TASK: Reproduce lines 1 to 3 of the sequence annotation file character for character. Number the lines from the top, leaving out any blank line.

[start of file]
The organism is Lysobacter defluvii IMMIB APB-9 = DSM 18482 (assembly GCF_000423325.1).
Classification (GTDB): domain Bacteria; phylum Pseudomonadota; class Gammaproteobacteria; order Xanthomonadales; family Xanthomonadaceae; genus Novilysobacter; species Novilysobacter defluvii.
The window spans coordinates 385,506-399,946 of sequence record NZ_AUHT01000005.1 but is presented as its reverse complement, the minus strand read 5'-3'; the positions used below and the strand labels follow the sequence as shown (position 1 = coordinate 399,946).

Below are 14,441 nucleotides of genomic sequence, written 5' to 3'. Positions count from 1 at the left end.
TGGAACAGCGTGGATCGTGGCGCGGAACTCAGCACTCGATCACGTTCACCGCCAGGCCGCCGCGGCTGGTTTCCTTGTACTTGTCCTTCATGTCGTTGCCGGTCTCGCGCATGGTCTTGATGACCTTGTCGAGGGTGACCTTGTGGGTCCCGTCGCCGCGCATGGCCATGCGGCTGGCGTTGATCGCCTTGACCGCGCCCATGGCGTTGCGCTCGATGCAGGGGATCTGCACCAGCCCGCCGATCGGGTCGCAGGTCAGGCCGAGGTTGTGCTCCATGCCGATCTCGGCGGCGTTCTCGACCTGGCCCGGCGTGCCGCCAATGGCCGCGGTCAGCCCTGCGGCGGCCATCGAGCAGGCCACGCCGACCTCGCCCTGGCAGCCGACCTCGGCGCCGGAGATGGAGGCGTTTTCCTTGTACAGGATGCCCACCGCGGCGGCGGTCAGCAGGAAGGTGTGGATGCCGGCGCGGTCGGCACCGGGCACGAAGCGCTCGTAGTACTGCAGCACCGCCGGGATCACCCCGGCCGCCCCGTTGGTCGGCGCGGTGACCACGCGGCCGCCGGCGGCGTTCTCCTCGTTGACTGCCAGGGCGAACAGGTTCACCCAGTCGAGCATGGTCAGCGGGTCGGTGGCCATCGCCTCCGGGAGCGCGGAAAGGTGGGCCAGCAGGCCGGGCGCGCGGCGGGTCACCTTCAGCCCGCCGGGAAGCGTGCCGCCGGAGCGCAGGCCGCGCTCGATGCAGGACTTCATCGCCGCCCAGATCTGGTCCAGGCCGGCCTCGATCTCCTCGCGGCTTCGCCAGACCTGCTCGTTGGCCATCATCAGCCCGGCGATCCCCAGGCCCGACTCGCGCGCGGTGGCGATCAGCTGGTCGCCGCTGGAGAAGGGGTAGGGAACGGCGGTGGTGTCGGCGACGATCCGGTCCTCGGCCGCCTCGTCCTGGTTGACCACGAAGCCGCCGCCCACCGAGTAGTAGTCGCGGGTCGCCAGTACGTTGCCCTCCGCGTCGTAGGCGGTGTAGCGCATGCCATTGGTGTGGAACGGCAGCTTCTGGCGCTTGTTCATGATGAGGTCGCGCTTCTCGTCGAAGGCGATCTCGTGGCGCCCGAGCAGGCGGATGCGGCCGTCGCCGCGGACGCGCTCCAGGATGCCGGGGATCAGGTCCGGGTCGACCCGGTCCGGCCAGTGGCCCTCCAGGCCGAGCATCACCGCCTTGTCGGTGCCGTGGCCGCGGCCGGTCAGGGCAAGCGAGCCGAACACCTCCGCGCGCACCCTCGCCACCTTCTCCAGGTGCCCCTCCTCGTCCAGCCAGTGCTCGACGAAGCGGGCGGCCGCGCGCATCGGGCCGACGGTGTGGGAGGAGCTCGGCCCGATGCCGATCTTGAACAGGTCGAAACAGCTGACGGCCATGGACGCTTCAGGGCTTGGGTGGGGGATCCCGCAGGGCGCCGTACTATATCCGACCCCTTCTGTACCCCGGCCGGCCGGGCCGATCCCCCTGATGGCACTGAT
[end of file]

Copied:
The organism is Lysobacter defluvii IMMIB APB-9 = DSM 18482 (assembly GCF_000423325.1).
Classification (GTDB): domain Bacteria; phylum Pseudomonadota; class Gammaproteobacteria; order Xanthomonadales; family Xanthomonadaceae; genus Novilysobacter; species Novilysobacter defluvii.
The window spans coordinates 385,506-399,946 of sequence record NZ_AUHT01000005.1 but is presented as its reverse complement, the minus strand read 5'-3'; the positions used below and the strand labels follow the sequence as shown (position 1 = coordinate 399,946).